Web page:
two extremes

One extreme way of dealing with our doubts and disappointments in God is to pretend like we don’t struggle with them.  Many, many, many church people are on this extreme.  They think, “maybe I should just ignore my doubt and just say “I believe”.  But to disregard our spiritual struggle is to neglect that portion of ourselves that needs to be touched by God. Failing to face our doubts and disappointments will stall our faith.  Many, many church goers are at the same place spiritually that they were years and years ago… because they have not had the courage to deal honestly with their doubts and disappointments.  The failure to engage God with our struggles produces a stalled faith.

The other extreme way of dealing with doubt and disappointment in God is to become consumed with them to the point of disengagement with God.  Sometimes we can wallow in our them.  We can entertain our doubts; Host them.  Maybe we should throw dinner parties for them and spend time with them and coddle them?  Many, many people do… and it crushes their faith.  They begin to separate faith from their struggles- spending time with doubts on their own while casting God to the side.  People can spend tremendous amounts of religious energy sulking in doubts and disappointments, pessimizing about God, who seems to become more and more distant.  It’s like wrestling by yourself!  If we have a question about God or the way God is doing something, maybe we should entertain God in that conversation… instead of shutting him out!  Consuming ourselves in doubt and disappointment will wreck us.  The failure to engage God with our struggles produces a stalled faith.


  1. James, thanks for the questions. I’ve been giving some thought to them.
    First, I think there are many places within the “christian” community where an individual can NOT wrestle with doubt and disappointment. That absolutely stinks. Many Christians don’t feel free to engage with their doubts because they think that means they lack faith. But as I’ve said, I think true faith trusts God enough to engage him with our doubts. A Christian community SHOULD BE a place where anyone can wrestle with these things and receive reciprocal empathy and encouragement. It must be reciprocal, both with others and with God, for it to work though.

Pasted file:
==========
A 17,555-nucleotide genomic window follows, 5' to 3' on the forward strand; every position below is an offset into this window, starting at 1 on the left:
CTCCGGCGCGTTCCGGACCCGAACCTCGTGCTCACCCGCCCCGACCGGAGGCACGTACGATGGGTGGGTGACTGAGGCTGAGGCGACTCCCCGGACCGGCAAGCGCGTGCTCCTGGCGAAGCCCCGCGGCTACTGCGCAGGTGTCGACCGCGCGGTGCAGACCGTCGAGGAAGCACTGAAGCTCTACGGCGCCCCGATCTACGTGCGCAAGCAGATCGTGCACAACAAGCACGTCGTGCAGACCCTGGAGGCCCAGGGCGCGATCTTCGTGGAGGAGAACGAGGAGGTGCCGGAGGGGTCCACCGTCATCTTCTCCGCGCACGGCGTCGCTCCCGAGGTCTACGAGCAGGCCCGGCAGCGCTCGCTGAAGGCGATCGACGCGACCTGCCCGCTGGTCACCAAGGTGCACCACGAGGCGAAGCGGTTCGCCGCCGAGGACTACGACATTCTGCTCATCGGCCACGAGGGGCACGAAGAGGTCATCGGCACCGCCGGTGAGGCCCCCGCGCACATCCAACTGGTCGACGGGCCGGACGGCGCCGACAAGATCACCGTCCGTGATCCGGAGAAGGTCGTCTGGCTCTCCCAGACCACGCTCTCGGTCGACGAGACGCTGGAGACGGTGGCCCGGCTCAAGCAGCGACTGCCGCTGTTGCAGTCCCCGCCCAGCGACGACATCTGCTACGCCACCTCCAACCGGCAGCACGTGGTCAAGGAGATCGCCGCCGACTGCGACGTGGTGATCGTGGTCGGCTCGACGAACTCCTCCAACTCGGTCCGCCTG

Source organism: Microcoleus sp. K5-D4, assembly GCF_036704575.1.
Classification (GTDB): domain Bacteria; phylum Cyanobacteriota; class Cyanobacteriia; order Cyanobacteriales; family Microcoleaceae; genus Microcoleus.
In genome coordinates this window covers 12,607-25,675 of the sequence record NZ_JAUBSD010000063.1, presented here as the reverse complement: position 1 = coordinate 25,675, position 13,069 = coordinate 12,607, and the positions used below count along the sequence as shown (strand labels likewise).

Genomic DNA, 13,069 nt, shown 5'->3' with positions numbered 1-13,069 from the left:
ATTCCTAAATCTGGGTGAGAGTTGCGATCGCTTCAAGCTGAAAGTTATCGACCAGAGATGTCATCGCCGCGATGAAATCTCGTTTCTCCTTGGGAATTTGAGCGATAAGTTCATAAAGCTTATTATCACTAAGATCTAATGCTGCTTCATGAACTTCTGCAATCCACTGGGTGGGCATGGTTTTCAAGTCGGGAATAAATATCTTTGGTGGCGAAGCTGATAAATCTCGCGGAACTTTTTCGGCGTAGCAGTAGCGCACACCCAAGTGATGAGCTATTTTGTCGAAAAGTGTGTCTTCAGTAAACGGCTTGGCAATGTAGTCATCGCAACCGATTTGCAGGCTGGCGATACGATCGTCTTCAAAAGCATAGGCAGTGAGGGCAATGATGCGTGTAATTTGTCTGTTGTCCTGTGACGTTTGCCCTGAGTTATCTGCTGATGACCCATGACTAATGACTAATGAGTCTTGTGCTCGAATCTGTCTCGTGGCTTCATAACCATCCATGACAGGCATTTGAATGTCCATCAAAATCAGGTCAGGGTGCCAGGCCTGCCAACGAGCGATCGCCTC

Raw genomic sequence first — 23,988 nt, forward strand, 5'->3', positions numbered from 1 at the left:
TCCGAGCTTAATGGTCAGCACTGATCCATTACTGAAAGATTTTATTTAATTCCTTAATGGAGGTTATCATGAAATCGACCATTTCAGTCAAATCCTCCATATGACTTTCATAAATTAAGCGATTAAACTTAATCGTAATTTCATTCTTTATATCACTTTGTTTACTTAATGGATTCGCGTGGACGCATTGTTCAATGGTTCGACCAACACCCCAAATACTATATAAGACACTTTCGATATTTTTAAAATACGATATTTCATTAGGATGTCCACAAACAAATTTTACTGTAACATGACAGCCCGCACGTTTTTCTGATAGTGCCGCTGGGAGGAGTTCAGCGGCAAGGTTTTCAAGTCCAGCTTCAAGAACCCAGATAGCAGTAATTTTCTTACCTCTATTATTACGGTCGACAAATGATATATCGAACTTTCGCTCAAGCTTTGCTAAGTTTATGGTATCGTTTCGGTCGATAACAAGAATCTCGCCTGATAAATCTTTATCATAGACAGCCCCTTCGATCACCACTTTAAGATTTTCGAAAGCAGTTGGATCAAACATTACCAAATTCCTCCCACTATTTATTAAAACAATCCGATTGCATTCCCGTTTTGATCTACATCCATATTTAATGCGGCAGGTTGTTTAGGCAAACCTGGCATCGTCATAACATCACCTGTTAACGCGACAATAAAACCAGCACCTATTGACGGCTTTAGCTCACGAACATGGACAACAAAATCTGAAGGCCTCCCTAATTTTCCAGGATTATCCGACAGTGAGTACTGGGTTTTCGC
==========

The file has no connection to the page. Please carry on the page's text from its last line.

Second, Biblical examples… hmmm… I think Romans 7 is a great one. Paul wrestles openly, right smack in the middle of the biggest theological apologetic argument in Scripture. Basically, he’s laying the groundwork for how our inner struggles are a part of God’s plan… and how we should be transparent.
    Simply put, everyone falls short of the glory of God (Rom 3). Why do we Christians ever try to pretend we don’t?

  2. How should the church respond to the one who is dealing with doubt and disappointment in God?
    Is it possible for an individual to wrestle with doubt and disappointment in God with-in the community / fellowship of the local church? What might this look like?
    Is there a Biblical example that the church might follow?

  3. Thanks for the note, Marj! Blessings to you and George!
    I’m feeling very freed in my faith… knowing that I should engage God with my questions and limitations. Faith isn’t a show… certainly not with God. Faith is seeking after God in the good and bad with our strength and weakness… trusting that he is who he says he is… even if we don’t see it.

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